July 2017: Translational Pediatrics
Andrée-Anne Ledoux, Nicholas J Barrowman, Kathy Boutis, Adrienne Davis, Sarah Reid, Gurinder Sangha, Ken J Farion, Kevin Belanger, Mark S Tremblay, Keith Owen Yeates, Carol DeMatteo, Nick Reed, Roger Zemek
INTRODUCTION: Rest until symptom-free, followed by a progressive stepwise return to activities, is often prescribed in the management of paediatric concussions. Recent evidence suggests prolonged rest may hinder recovery, and early resumption of physical activity may be associated with more rapid recovery postconcussion. The primary objective is to determine whether the early reintroduction of non-contact physical activity beginning 72 hours postinjury reduces postconcussive symptoms at 2 weeks in children following an acute concussion as compared with a rest until asymptomatic protocol...
July 12, 2017: British Journal of Sports Medicine
X Zhang, R B Qian, X M Fu, B Lin, D Zhang, C S Xia, X P Wei, C S Niu, Y H Wang
Objective: To discuss functional connectivity changes in the emotional network of patients with post-concussion syndrome (PCS) and their clinical significance by resting-state functional magnetic resonance imaging (rs-fMRI). Methods: Twenty-seven patients with PCS were recruited from the Department of Neurosurgery of Anhui provincial hospital affiliated to Anhui medical university from October 2015 to April 2016, and 27 healthy subjects were recruited as the controls. The Hamilton Anxiety Scale (HAMA) and The Hamilton Depression Scale (HAMD) were used to evaluate the emotional state of two groups of subjects...
July 4, 2017: Zhonghua Yi Xue za Zhi [Chinese medical journal]
Eli K Edwards, Anita D Christie
PRIMARY OBJECTIVE: To examine the function of the motor cortex during executive function tasks in individuals with concussion, relative to healthy controls. METHODS AND PROCEDURES: Transcranial magnetic stimulation (TMS) was used to assess motor cortex excitability and inhibition acutely, within 72 hours, and over two months, post-concussion in 23 participants, nine individuals with concussion and 14 controls. Participants performed a cognitive task during TMS to determine the impact of cognitive task on the motor cortex...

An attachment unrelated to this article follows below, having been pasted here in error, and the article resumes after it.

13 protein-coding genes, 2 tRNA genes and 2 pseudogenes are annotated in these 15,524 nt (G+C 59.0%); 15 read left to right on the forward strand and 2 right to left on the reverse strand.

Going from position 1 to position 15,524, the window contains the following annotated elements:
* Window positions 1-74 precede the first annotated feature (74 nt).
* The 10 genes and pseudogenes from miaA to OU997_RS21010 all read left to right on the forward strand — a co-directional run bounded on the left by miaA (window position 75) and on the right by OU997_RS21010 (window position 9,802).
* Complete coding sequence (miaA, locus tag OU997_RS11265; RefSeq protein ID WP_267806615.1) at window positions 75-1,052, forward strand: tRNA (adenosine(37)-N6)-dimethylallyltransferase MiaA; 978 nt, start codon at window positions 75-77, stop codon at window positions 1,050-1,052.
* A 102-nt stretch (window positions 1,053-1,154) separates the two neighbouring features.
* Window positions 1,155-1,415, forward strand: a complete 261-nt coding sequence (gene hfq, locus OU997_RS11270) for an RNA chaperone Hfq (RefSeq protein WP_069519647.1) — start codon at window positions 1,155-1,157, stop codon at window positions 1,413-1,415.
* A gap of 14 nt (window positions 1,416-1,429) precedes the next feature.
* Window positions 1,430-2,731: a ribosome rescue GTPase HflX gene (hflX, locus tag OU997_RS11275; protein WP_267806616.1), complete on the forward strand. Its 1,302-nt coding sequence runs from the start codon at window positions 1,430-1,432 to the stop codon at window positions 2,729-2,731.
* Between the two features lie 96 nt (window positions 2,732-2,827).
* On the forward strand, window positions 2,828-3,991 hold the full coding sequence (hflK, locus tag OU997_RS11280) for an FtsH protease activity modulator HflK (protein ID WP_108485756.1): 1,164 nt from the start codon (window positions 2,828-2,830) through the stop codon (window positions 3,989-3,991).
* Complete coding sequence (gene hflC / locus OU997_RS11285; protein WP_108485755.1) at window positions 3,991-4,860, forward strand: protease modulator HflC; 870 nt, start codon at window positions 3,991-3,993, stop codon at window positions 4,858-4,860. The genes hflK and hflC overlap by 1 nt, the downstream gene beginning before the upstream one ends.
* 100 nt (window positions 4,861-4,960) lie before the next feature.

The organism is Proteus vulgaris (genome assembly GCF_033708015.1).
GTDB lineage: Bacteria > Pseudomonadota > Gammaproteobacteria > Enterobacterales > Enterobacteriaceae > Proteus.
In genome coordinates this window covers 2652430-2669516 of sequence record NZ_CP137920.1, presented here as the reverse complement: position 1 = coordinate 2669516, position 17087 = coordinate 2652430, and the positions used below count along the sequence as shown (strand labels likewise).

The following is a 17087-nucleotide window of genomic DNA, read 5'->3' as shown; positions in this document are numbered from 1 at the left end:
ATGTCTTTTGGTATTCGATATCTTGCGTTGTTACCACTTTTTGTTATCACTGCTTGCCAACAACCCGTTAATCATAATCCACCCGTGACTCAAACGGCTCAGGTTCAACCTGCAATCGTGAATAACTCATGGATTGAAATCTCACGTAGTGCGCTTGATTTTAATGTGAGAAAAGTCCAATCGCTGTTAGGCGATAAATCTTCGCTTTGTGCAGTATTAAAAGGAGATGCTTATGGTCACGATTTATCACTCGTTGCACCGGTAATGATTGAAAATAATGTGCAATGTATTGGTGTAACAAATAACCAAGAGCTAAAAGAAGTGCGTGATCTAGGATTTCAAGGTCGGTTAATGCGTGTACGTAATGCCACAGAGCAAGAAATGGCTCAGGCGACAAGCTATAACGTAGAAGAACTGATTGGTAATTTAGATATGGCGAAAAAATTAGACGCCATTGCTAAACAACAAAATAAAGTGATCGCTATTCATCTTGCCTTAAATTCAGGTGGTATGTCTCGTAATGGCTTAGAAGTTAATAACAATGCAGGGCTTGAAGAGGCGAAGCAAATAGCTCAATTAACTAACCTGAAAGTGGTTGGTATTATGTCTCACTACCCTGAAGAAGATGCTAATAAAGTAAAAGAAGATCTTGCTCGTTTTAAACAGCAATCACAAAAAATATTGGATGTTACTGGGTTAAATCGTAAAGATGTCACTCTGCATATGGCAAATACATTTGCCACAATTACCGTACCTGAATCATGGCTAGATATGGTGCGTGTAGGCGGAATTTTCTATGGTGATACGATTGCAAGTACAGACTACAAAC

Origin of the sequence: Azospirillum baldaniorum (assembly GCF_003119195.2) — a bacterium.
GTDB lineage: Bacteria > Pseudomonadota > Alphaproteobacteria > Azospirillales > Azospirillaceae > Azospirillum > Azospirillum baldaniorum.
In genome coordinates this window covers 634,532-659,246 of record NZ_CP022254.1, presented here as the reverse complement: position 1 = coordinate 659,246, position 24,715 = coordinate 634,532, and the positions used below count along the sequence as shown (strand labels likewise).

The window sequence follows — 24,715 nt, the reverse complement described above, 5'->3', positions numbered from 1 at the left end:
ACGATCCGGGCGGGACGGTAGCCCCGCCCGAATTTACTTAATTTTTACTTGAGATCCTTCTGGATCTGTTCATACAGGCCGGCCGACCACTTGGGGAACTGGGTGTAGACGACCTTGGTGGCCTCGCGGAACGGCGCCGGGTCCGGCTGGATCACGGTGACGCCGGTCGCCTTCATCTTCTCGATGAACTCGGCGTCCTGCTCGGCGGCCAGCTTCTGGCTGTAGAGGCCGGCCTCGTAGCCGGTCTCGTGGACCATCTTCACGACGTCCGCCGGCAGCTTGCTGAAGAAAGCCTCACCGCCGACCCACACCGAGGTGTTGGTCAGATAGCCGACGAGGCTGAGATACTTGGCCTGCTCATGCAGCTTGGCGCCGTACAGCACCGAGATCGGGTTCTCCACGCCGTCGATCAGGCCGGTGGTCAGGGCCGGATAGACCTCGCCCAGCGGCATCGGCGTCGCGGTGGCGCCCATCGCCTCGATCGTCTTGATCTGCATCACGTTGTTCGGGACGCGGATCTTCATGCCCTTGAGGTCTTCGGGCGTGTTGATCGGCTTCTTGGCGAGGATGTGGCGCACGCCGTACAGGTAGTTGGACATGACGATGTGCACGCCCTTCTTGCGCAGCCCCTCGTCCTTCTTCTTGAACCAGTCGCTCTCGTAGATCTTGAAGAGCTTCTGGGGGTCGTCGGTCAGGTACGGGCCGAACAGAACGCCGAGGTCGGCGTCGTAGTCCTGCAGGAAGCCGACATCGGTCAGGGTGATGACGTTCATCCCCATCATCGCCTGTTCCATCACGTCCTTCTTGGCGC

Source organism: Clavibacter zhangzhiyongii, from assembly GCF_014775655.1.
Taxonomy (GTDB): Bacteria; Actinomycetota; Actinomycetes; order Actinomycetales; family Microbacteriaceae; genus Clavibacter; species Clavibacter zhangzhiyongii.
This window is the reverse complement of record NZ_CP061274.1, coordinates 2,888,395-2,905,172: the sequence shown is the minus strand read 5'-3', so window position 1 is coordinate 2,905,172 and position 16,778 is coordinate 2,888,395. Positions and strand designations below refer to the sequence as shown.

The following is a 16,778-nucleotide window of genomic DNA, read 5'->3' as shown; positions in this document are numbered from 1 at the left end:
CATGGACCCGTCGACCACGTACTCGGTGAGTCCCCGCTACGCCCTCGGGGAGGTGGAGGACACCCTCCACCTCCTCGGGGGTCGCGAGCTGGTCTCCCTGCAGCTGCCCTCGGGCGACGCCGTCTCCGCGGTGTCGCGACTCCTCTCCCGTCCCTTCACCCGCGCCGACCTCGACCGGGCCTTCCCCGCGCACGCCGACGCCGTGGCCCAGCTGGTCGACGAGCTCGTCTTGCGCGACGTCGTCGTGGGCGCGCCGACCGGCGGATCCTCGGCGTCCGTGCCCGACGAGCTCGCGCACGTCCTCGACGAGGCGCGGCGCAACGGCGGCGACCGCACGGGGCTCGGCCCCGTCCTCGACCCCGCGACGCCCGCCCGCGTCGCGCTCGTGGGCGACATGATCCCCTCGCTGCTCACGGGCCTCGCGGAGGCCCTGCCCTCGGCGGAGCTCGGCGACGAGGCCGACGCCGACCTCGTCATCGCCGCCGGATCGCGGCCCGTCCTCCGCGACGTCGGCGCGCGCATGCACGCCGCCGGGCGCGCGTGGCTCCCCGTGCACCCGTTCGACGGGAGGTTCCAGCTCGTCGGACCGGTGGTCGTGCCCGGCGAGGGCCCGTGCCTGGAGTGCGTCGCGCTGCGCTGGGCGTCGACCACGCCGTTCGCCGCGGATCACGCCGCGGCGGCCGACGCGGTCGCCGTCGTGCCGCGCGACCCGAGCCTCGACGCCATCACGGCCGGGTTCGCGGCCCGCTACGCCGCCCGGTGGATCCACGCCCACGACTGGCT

2017: Brain Injury: [BI]
Gavin A Davis, Vicki Anderson, Franz E Babl, Gerard A Gioia, Christopher C Giza, William Meehan, Rosemarie Scolaro Moser, Laura Purcell, Philip Schatz, Kathryn J Schneider, Michael Takagi, Keith Owen Yeates, Roger Zemek
AIM: To evaluate the evidence regarding the management of sport-related concussion (SRC) in children and adolescents. The eight subquestions included the effects of age on symptoms and outcome, normal and prolonged duration, the role of computerised neuropsychological tests (CNTs), the role of rest, and strategies for return to school and return to sport (RTSp). DESIGN: Systematic review. DATA SOURCES: MEDLINE (OVID), Embase (OVID) and PsycInfo (OVID)...
June 2017: British Journal of Sports Medicine
Jeff Strelzik, Raquel Langdon
For several years both cognitive and physical rest remained at the forefront in pediatric postconcussion management. However, the concept of "rest" has not been well defined and there remains significant variability both in terms of rest recommendations provided as well as adherence to such recommendations. More recently, there has been growing evidence to suggest that an earlier return to light or moderate activity is not detrimental and may, in fact, facilitate symptomatic improvement, thereby highlighting a new role for active rehabilitation in recovery from concussion...
April 1, 2017: Pediatric Annals
Tamara C Valovich McLeod, Joy H Lewis, Kate Whelihan, Cailee E Welch Bacon
OBJECTIVE: To systematically review the literature regarding rest and return to activity after sport-related concussion. DATA SOURCES: The search was conducted in the Cochrane Central Register of Controlled Trials, CINAHL, SPORTDiscus, Educational Resources Information Center, Ovid MEDLINE, and PubMed using terms related to concussion, mild traumatic brain injury, physical and cognitive rest, and return to activity. STUDY SELECTION: Studies were included if they were published in English; were original research; and evaluated the use of, compliance with, or effectiveness of physical or cognitive rest or provided empirical evidence supporting the graded return-to-activity progression...
March 2017: Journal of Athletic Training